Nest is fully equipped to handle all kinds of unexpected events. Even though the thermostat itself isn’t battery operated, it has a battery that charges automatically if there is no power. During power cuts, the Nest thermostat will work for around 2 to 3 hours without power, before it fully shuts down.
You may be unable to use all the smart features which the product has when it is connected to a battery. Nest thermostats disable Wi-Fi connectivity so that they can only do what is necessary to heat the home and cool the people inside.
Charging the Battery
There are some cases when a Nest thermometer has run out of battery when it is needed, but this is more common when it is left untouched for a long time. Another possibility: It may be that you haven’t switched off your heating or cooling system for a while.
Your HVAC system supplies you with power, and that allows you to charge the battery that powers your Nest thermostat. When you turn off your heating and cooling system, your heating system stops getting power, and this causes your thermostat to start using the battery. That’s why you may see the warning that your battery is almost empty.
To fully recharge the battery in the Nest thermostat, just do the following steps:
- Pull away from the display and look at the back of your thermostat. You should see a USB port for charging your battery.
- Use the USB port on the back of the thermostat to plug in a USB cable to start charging the batteries. You will need a USB adapter that works with the type of thermostat you have, which may be a micro or a small USB charger. It is easy to recharge the battery with an Android charger.
- Normally, your battery should last around 2 to 3 hours after being charged.
- Reconnect the LCD to the thermostat base, and then go to the Menu>Settings>Technical Info>Power.
- If your battery voltage is 3.8V, that indicates that the battery has been fully recharged, you should not have any warning signs on your battery.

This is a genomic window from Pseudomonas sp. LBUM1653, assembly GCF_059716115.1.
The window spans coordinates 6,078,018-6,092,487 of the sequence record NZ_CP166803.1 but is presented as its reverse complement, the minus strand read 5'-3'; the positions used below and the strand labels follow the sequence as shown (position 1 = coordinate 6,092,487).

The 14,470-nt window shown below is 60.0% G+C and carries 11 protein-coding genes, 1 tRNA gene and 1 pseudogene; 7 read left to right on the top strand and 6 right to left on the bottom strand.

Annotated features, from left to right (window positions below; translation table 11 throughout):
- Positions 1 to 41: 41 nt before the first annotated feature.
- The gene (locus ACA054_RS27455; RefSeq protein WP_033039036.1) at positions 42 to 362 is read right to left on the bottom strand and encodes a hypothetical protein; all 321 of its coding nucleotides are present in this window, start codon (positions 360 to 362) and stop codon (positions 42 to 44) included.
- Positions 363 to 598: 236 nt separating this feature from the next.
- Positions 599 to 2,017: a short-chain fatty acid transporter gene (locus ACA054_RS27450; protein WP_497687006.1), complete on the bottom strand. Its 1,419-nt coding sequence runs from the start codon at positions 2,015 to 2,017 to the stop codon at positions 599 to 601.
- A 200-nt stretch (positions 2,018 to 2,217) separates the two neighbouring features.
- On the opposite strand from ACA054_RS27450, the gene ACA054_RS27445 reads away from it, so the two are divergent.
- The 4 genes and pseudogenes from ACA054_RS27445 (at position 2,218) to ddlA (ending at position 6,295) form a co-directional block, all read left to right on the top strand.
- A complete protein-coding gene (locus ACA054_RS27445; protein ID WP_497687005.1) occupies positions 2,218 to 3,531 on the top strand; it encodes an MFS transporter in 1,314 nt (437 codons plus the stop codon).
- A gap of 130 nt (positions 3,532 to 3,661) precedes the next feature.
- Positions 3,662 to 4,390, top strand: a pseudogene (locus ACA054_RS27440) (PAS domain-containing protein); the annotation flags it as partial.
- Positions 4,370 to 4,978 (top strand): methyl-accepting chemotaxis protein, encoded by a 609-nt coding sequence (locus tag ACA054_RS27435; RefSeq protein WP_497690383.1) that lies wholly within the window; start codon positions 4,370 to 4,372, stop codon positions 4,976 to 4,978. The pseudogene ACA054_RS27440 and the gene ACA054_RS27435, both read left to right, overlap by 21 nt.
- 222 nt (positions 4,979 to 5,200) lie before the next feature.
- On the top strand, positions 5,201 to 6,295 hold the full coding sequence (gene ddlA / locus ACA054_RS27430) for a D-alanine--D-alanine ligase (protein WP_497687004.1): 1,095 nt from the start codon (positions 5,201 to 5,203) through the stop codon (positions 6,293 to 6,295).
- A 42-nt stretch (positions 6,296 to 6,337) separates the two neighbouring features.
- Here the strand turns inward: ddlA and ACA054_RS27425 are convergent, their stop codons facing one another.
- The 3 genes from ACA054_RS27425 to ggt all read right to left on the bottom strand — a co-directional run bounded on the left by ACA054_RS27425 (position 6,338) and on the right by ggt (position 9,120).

Use a C-Wire Adapter
If power to the HVAC unit does not seem to eliminate the warning message, you can try applying this method. It is also useful if the C-Wire does not work or if your HVAC system does not supply sufficient power to your thermostat. Use a Nest-compatible C Wire adapter to add power to your thermostat. If you already have one of these adapters, simply put the items in the boxes given and use it as described.
- Shut the main power breaker off.
- From the adapter, install a wire to the C terminal and the second to the RC terminal. If your system contains a reversing fan, you’ll want to use a jumper to activate the fan and make it work.
- Connect the adaptor to the wall outlet, and then switch on the power at the breaker.
- Now, simply affix the faceplate to the thermostat, and you’ve done everything that you need to do.
Check the HVAC & the Nest Thermostat Wiring for Any Damages
The connection that runs from the thermostat to the heating system can get fried in some ways. Here are steps that you can take to see if any part of your wiring is faulty.
- You need to use an electrical wire that is in good condition to connect your Nest thermostat to your system. If your thermostat has been working correctly for a long time, there is nothing you need to be concerned with. You shouldn’t have any problems using your current thermostat if it is compatible with your existing wiring. You can use a tool to check whether the wiring in your home is correctly connected to your thermostat.
- Nest can receive power directly through your HVAC system or via the heating and also cooling wires in your system. Depending on your situation, you may also need a C-wire to connect your thermostat to your HVAC system. You should know which wires are accepted by your HVAC system and which ones are not. Some systems require you to have a dedicated power supply that can power your thermostat.
- A breaker that blows out would cause the power supply to stop working on your Nest thermostat. Take a look at the control boards in your HVAC system. There may be several sensors in your system that can detect tiny electrical fluctuations.
- Most HVAC units today have sensors that make them extremely responsive to tiny fluctuations in power or current. You should contact an HVAC technician to come and look at it. You need to have a professional come out and take a look at it.